Merritt and the Meteors
Go-Set Archives, August 1968: Main image of Wendy Saddington/Max Merritt
He might have been born in Christchurch, New Zealander 80 years ago way back at the end of April 1941 and spent the 43 years until his death living in the US, but as far as Australian music fans are concerned, he will forever be Australian for the handful of glorious years that Max Merritt lived, gigged and recorded in that wide, brown land down under. And it was in Australia that Merritt recorded the bulk of what became his first album in 40 years, I Can Dream, released posthumously late in 2020.
In the beginning…
By the time Max Merritt brought his band, the Meteors to Sydney to live in December 1964, he’d already been a professional rock’n’roller for eight years, his mother having set up a Sunday afternoon dance, The Teenage Club, in his home town of Christchurch, when he was 15, not long after having heard his first rock’n’roll record, Little Richards’ Bop Bop A Lula, A Bop Bam Boo, late in 1956.
“I started [playing guitar] when I was about twelve,” Merritt remembered for me when we chatted in 2008 for a career retrospective feature I was compiling for his induction into the ARIA Hall of Fame. “I took lessons for a while and I should have known it then. I learnt from a guy called Johnny Walker! This is true. This old guy, he looked like Burl Ives, and he came up to me one time and he says, ‘Max, we’re going to have to discontinue our guitar lessons because I’m going on a vacation at the expense of the government.’ He went to jail for receiving stolen goods! So I stopped my guitar playing for a while, and all of a sudden I heard Little Richard and that inspired me to get back into rock’n’roll. I was about fourteen then. And if you take note of the name I gave the band, Max Merritt and The Meteors, it sounds a lot like Bill Haley & The Comets!”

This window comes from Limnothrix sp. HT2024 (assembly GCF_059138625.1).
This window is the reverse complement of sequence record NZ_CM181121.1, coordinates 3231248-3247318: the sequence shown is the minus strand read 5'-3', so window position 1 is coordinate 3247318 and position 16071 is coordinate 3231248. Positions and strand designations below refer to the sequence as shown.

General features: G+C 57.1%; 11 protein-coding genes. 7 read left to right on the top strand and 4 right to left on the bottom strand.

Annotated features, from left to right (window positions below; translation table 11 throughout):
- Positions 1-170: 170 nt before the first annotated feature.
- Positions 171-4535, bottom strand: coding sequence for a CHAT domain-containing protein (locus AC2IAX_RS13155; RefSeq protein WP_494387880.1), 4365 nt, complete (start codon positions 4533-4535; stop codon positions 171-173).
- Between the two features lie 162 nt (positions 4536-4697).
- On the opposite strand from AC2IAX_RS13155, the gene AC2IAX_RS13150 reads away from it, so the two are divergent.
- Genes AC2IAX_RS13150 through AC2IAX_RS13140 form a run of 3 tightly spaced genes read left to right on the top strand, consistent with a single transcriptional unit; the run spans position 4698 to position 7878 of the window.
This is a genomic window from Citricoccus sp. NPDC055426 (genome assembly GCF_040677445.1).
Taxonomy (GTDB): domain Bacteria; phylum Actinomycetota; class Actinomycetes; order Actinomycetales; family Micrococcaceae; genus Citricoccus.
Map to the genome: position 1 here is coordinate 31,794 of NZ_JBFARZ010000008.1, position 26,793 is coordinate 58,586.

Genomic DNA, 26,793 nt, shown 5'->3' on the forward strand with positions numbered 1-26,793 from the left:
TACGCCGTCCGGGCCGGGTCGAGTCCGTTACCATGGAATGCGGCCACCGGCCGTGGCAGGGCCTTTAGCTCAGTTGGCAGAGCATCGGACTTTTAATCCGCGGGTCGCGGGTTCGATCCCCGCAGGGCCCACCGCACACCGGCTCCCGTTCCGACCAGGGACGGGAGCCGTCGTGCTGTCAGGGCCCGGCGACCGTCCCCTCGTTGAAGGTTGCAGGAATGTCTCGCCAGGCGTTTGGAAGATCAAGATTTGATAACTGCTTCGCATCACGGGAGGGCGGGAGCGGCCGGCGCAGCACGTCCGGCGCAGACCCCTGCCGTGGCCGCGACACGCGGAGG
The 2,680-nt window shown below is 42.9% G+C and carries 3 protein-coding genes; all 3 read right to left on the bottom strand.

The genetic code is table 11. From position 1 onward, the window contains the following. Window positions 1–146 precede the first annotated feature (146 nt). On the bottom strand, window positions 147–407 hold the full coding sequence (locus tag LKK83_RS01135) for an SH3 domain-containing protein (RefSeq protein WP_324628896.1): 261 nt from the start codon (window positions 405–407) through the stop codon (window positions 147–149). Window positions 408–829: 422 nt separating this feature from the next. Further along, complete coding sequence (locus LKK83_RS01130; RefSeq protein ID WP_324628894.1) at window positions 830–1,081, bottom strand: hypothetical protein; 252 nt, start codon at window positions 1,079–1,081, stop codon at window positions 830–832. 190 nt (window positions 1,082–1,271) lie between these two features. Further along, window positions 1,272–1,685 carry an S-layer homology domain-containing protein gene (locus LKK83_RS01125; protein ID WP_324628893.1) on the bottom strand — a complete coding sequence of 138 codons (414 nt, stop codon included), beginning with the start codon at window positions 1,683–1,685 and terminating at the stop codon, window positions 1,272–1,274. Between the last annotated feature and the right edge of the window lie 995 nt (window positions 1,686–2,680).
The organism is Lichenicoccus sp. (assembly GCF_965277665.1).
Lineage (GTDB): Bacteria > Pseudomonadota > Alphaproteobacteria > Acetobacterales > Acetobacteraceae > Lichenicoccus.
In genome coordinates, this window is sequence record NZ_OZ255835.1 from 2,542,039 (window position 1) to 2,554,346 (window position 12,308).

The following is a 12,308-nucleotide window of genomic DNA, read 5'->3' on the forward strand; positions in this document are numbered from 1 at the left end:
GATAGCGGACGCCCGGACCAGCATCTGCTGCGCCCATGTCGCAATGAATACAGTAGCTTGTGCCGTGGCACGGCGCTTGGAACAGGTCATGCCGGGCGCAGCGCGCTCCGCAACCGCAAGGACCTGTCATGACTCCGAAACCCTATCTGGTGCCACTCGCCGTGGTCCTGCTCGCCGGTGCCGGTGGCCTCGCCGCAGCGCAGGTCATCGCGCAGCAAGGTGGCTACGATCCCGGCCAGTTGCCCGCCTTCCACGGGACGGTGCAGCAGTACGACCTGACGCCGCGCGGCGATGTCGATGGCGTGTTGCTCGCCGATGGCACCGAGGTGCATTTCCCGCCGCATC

So Long Baby
Max Merritt & The Meteors’ first official Australian recording was an obviously Beatles-influenced original soft rocker titled So Long Baby, which Merritt cowrote with Meteors guitarist Peter Williams and drummer Johnny Dick, released in April 1965. Not long afterwards, Billy Thorpe “stole” the Meteors’ rhythm section, “and my girlfriend,” Merritt ruefully admitted. “Well, I think what that was, just that they [the rhythm section] purely thought of it as another rung up the ladder. Thorpie was incredibly popular in those days and that’s where they saw that whole thing. I can’t blame them for that; they were just trying to better themselves. In a way it was kind of good that they did that because what happened was I got a couple of other good players that changed the whole direction of the band. That would never have happened if [bass player] Teddy [Toi] and Johnny had stayed with the band.”
Merritt pulled together another rhythm section, but it took a little while for the Meteors lineup to settle on what became the “classic” one that finally delivered two bona fide hits – Western Union Man and the big one, Slipping Away – saxophonist Bob Birtles, bass player Yuk Harrison and drummer Stewie Speer.
The Total Bunch of Misfits
“We were a total bunch of misfits,” Merritt admits. “Stew was forty years of age when he joined the band and looked like Father Christmas! When Bob first suggested I get Stew into the band I said, ‘Are you sure? He’s not the image!’ As it turned out he was the image! Yuk and I were rock’n’rollers, Bob and Stewie were jazz players – but we seemed to find our little niche together and it worked extremely well and it was very exciting for us to play together.”
Crashing and burning in the UK…
Despite being “misfits” in a glam/glitter pop world, Max Merritt & The Meteors were enormously popular live, but like so many Australasian bands in the ‘60s and early ‘70s, that popularity didn’t translate when they headed off to London early in 1971.
“I’d actually wanted to go to the States,” Merritt admits of that departure from Melbourne to London, “but I’d heard that you couldn’t get in or that it was very hard – you had to go through Canada or something – so we just decided to go to England instead. It was just the same stuff – you know how, when you’re around for a while and you figure this is far as you can go, you wanted to try the next step up the ladder, and London seemed like that. Unfortunately for about a year we just languished there, not doing much at all. Then we got onto the college scene and started touring the colleges and that. But then the band actually broke up. Our manager ran off with all the money and we just couldn’t function as a band.”